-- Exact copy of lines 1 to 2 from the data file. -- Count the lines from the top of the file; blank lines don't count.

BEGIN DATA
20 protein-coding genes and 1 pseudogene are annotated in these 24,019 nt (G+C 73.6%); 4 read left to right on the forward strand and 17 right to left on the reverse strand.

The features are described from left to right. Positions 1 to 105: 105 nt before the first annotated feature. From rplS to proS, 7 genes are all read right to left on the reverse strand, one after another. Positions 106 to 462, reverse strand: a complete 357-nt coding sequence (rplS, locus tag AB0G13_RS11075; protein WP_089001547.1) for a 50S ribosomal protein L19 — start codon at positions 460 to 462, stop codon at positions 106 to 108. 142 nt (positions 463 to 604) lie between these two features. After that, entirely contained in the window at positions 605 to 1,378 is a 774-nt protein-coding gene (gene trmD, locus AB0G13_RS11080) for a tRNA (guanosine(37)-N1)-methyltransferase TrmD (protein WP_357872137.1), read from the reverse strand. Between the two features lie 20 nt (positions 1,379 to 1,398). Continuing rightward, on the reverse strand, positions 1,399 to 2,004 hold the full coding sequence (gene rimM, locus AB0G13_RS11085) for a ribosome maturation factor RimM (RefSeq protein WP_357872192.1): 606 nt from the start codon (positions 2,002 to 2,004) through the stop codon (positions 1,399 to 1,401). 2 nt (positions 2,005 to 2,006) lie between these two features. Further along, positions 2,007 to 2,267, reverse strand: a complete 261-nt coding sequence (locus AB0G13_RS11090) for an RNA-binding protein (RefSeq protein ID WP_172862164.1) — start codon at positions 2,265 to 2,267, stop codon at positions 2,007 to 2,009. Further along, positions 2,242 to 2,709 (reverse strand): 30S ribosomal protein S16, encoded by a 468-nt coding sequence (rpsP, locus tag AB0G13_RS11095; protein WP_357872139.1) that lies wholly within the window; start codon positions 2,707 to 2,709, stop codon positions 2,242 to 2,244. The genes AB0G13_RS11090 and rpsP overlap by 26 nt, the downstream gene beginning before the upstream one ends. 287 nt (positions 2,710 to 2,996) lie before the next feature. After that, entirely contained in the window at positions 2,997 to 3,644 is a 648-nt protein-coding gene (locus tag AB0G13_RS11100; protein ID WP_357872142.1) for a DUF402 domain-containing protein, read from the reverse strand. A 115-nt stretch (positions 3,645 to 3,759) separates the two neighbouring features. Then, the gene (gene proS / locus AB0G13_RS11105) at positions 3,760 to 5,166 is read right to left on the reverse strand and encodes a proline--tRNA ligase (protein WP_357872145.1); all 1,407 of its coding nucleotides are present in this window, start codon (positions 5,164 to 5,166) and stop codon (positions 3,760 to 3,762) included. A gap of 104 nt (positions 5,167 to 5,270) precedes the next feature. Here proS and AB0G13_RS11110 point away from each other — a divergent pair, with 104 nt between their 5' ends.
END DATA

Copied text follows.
20 protein-coding genes and 1 pseudogene are annotated in these 24,019 nt (G+C 73.6%); 4 read left to right on the forward strand and 17 right to left on the reverse strand.

The features are described from left to right. Positions 1 to 105: 105 nt before the first annotated feature. From rplS to proS, 7 genes are all read right to left on the reverse strand, one after another. Positions 106 to 462, reverse strand: a complete 357-nt coding sequence (rplS, locus tag AB0G13_RS11075; protein WP_089001547.1) for a 50S ribosomal protein L19 — start codon at positions 460 to 462, stop codon at positions 106 to 108. 142 nt (positions 463 to 604) lie between these two features. After that, entirely contained in the window at positions 605 to 1,378 is a 774-nt protein-coding gene (gene trmD, locus AB0G13_RS11080) for a tRNA (guanosine(37)-N1)-methyltransferase TrmD (protein WP_357872137.1), read from the reverse strand. Between the two features lie 20 nt (positions 1,379 to 1,398). Continuing rightward, on the reverse strand, positions 1,399 to 2,004 hold the full coding sequence (gene rimM, locus AB0G13_RS11085) for a ribosome maturation factor RimM (RefSeq protein WP_357872192.1): 606 nt from the start codon (positions 2,002 to 2,004) through the stop codon (positions 1,399 to 1,401). 2 nt (positions 2,005 to 2,006) lie between these two features. Further along, positions 2,007 to 2,267, reverse strand: a complete 261-nt coding sequence (locus AB0G13_RS11090) for an RNA-binding protein (RefSeq protein ID WP_172862164.1) — start codon at positions 2,265 to 2,267, stop codon at positions 2,007 to 2,009. Further along, positions 2,242 to 2,709 (reverse strand): 30S ribosomal protein S16, encoded by a 468-nt coding sequence (rpsP, locus tag AB0G13_RS11095; protein WP_357872139.1) that lies wholly within the window; start codon positions 2,707 to 2,709, stop codon positions 2,242 to 2,244. The genes AB0G13_RS11090 and rpsP overlap by 26 nt, the downstream gene beginning before the upstream one ends. 287 nt (positions 2,710 to 2,996) lie before the next feature. After that, entirely contained in the window at positions 2,997 to 3,644 is a 648-nt protein-coding gene (locus tag AB0G13_RS11100; protein ID WP_357872142.1) for a DUF402 domain-containing protein, read from the reverse strand. A 115-nt stretch (positions 3,645 to 3,759) separates the two neighbouring features. Then, the gene (gene proS / locus AB0G13_RS11105) at positions 3,760 to 5,166 is read right to left on the reverse strand and encodes a proline--tRNA ligase (protein WP_357872145.1); all 1,407 of its coding nucleotides are present in this window, start codon (positions 5,164 to 5,166) and stop codon (positions 3,760 to 3,762) included. A gap of 104 nt (positions 5,167 to 5,270) precedes the next feature. Here proS and AB0G13_RS11110 point away from each other — a divergent pair, with 104 nt between their 5' ends.